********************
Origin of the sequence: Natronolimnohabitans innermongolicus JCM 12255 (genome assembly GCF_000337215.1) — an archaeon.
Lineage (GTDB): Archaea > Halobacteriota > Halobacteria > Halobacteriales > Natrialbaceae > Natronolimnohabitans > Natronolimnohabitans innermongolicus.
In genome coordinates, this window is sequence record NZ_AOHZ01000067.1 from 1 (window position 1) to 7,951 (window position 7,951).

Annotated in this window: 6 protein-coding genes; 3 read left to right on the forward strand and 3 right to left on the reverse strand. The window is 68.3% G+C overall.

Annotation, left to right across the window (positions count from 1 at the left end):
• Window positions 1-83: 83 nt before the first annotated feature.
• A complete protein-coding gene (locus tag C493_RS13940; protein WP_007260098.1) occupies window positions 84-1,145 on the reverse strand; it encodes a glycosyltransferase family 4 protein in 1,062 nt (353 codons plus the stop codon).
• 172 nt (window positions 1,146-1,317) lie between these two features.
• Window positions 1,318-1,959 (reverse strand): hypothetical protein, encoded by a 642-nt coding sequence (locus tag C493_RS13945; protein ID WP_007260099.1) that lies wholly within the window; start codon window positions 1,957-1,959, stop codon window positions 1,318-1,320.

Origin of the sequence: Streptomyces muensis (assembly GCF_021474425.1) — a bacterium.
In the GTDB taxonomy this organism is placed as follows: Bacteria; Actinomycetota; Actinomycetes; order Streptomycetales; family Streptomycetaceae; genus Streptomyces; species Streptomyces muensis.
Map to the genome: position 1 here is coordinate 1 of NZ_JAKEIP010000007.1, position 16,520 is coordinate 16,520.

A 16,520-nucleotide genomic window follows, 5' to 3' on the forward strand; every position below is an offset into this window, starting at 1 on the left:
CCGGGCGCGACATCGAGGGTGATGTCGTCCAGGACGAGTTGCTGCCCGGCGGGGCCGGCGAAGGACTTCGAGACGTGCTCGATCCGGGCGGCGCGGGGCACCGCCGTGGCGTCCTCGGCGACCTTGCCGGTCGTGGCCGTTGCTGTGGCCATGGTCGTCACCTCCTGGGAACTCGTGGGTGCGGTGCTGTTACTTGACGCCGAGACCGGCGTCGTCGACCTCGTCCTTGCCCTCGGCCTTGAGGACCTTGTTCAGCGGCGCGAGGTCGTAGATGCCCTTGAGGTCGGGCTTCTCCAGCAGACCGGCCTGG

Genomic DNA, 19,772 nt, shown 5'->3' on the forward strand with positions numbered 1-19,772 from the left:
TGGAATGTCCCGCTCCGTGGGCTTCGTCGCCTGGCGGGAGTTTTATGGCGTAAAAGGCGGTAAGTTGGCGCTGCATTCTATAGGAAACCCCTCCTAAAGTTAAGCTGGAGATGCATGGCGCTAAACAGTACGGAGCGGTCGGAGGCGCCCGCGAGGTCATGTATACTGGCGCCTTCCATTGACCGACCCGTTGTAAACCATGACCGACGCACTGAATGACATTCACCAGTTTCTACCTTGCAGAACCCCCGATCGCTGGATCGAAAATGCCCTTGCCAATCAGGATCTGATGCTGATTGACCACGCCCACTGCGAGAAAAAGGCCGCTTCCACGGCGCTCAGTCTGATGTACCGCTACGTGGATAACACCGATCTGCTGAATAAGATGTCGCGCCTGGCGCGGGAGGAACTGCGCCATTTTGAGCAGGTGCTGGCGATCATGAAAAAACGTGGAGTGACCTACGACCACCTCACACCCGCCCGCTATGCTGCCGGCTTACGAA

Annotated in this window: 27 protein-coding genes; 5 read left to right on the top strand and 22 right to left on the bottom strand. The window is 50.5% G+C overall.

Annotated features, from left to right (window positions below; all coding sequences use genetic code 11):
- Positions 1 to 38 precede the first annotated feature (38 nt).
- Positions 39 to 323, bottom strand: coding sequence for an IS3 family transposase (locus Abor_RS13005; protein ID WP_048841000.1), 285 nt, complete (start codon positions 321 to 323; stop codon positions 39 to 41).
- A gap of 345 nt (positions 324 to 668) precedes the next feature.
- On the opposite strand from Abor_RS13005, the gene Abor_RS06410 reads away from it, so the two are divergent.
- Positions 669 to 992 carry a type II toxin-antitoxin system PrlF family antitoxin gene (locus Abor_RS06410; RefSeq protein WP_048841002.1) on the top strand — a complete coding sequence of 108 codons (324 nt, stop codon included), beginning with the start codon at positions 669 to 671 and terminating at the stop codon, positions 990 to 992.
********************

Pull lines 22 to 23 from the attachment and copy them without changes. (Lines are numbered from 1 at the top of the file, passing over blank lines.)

- On the opposite strand from Abor_RS13005, the gene Abor_RS06410 reads away from it, so the two are divergent.
- Positions 669 to 992 carry a type II toxin-antitoxin system PrlF family antitoxin gene (locus Abor_RS06410; RefSeq protein WP_048841002.1) on the top strand — a complete coding sequence of 108 codons (324 nt, stop codon included), beginning with the start codon at positions 669 to 671 and terminating at the stop codon, positions 990 to 992.